Energy and Commerce Committee To Consider Additional Health Reform
The House Energy and Commerce Committee is planning to meet this week to
consider a number of additional health reform amendments. This markup, which is
expected to be brief, will fulfill a promise made by Rep. Henry Waxman (D-CA),
the committee chairman, at the conclusion of the committee's July markup of H.R.
3200, the "America's Affordable Health Choices Act."
According to preliminary information that is circulating around Capitol Hill, approximately two dozen amendments will be accepted as the "base text" for the upcoming markup. While legislative language is not available as of this writing, notable amendments included in this base text include:
-- an amendment by Rep. Bart Stupak (D-MI) would revise the bill's prohibition against rescissions by providing insurers 30 days to rescind policies on the basis of fraud;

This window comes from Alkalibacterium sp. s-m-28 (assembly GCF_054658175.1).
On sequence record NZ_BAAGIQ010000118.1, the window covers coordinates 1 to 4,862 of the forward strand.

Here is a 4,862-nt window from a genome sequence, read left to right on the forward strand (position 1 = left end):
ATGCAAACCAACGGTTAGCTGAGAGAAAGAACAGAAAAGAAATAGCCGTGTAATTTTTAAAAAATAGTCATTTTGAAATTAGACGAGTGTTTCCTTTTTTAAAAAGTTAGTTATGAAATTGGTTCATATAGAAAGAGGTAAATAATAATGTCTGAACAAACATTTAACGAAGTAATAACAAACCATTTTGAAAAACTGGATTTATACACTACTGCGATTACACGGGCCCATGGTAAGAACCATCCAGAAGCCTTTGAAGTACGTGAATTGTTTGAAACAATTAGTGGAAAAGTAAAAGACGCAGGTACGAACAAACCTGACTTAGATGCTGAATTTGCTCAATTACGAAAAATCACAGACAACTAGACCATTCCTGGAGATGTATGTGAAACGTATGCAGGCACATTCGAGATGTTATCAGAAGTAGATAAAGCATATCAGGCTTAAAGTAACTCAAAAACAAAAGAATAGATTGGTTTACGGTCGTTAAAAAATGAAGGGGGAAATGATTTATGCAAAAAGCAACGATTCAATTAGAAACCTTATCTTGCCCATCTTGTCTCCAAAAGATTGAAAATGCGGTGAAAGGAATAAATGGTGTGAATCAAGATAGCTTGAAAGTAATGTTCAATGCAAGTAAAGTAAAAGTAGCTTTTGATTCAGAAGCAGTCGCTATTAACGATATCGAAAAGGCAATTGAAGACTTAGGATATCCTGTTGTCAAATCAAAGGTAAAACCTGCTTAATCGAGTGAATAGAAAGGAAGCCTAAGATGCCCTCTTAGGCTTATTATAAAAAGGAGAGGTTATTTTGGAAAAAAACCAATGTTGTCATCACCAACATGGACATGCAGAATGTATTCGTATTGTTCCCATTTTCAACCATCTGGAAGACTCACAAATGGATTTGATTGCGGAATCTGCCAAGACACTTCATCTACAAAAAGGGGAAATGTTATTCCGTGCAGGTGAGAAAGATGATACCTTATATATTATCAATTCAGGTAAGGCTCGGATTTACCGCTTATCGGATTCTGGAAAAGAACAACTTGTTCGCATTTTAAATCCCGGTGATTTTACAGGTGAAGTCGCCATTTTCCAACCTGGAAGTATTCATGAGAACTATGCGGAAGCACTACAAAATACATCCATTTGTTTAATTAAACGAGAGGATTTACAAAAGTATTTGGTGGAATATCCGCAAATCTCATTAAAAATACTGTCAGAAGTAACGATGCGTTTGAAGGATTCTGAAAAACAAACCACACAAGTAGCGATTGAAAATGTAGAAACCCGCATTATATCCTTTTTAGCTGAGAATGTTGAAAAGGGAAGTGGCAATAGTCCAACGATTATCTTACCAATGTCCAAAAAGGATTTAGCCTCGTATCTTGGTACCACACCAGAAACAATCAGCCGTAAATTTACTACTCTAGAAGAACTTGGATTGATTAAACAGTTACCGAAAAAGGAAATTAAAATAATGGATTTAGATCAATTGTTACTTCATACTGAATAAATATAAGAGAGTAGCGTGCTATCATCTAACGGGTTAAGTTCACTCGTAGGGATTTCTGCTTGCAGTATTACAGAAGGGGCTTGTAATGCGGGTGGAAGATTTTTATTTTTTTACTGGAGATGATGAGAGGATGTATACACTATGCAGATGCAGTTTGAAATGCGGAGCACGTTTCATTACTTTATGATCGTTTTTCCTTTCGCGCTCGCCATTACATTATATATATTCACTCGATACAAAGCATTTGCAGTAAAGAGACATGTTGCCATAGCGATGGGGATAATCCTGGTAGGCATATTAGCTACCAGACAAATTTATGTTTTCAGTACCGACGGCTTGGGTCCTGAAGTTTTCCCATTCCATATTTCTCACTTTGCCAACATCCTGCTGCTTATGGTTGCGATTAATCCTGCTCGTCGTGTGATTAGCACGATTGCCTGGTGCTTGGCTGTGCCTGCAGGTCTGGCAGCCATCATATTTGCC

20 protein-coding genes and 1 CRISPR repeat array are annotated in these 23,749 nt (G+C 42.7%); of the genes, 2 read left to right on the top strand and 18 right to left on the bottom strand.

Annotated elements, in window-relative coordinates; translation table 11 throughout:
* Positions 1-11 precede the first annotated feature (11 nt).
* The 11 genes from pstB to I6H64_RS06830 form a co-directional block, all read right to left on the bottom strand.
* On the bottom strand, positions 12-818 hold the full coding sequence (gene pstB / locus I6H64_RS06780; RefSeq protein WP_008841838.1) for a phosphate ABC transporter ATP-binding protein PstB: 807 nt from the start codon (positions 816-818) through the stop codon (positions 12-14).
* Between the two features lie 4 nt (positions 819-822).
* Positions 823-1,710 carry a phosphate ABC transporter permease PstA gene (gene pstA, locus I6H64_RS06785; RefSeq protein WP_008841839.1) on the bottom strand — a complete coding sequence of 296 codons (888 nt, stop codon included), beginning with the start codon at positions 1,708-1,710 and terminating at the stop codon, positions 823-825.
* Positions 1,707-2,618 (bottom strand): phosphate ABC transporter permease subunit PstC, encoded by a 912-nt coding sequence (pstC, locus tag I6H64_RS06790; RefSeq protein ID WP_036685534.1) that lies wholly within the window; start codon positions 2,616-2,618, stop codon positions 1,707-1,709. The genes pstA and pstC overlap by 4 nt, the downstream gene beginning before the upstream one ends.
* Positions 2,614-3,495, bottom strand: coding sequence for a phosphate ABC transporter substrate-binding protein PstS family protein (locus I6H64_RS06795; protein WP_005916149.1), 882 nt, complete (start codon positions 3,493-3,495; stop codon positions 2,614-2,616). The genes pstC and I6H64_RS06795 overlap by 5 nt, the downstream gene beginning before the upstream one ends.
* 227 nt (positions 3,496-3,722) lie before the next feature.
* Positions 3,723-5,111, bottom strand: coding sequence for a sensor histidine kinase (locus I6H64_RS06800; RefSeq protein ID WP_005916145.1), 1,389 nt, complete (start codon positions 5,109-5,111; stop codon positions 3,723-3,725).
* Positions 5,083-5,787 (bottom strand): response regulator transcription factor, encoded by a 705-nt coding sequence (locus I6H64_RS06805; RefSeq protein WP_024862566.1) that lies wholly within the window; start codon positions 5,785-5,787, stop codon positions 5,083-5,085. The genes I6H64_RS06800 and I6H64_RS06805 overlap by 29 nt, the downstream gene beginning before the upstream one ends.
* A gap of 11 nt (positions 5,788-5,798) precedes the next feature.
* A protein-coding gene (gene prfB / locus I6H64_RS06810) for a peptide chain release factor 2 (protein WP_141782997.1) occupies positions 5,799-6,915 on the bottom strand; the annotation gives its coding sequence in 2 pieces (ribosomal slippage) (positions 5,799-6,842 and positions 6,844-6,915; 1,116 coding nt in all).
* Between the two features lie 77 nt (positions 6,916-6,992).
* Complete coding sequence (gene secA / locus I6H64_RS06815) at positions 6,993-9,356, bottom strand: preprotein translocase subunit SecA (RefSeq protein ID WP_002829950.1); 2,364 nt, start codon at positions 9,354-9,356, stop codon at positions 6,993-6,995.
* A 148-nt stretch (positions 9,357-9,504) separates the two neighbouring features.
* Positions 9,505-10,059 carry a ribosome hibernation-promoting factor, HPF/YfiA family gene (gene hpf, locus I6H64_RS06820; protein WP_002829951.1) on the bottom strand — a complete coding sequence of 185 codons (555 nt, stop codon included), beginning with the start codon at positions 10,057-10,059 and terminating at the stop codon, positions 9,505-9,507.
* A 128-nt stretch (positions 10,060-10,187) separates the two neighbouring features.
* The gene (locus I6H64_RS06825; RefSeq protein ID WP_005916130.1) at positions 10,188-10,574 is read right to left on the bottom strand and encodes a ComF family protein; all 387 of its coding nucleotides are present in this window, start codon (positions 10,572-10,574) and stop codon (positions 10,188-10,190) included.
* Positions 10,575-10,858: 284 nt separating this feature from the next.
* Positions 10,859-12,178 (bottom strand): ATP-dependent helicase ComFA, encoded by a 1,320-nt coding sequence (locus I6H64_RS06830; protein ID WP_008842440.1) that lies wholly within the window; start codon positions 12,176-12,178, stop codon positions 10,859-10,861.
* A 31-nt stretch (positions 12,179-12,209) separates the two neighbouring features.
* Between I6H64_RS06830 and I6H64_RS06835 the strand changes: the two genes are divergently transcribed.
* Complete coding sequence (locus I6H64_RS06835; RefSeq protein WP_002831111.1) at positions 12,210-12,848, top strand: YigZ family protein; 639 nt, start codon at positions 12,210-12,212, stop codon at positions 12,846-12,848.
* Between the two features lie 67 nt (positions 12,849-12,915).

-- an amendment by Rep. Gene Green (D-TX) that would require states, as a condition of receiving federal Medicaid funding, to enact laws requiring health insurance plans to estimate out-of-pocket costs for their enrollees and requiring hospitals to disclose information on their charges;
-- an amendment by Reps. John Barrow (D-GA) and Bruce Braley (D-IA) would establish subrogation rules for qualified health benefit plans, stipulating that plans could be reimbursed for amounts recovered relating to personal injury or similar claims only if the enrollee has been fully compensated for all damages arising out of the claim; and
-- an amendment by Rep. Kathy Castor (D-FL) would provide grants for
employer wellness programs.
An unofficial document that briefly lists these amendments also identifies additional amendments that may be offered to the base text, including an amendment by Rep. Michael Burgess (R-TX) that would prohibit the government-run plan from extending to its enrollees the existing Medicare beneficiary protections relating to balance billing and private contracts by physicians who opt out of Medicare.
Under HR 3200's provisions, FEHB plans and ERISA plans are not subject to qualified health plan requirements until 2019.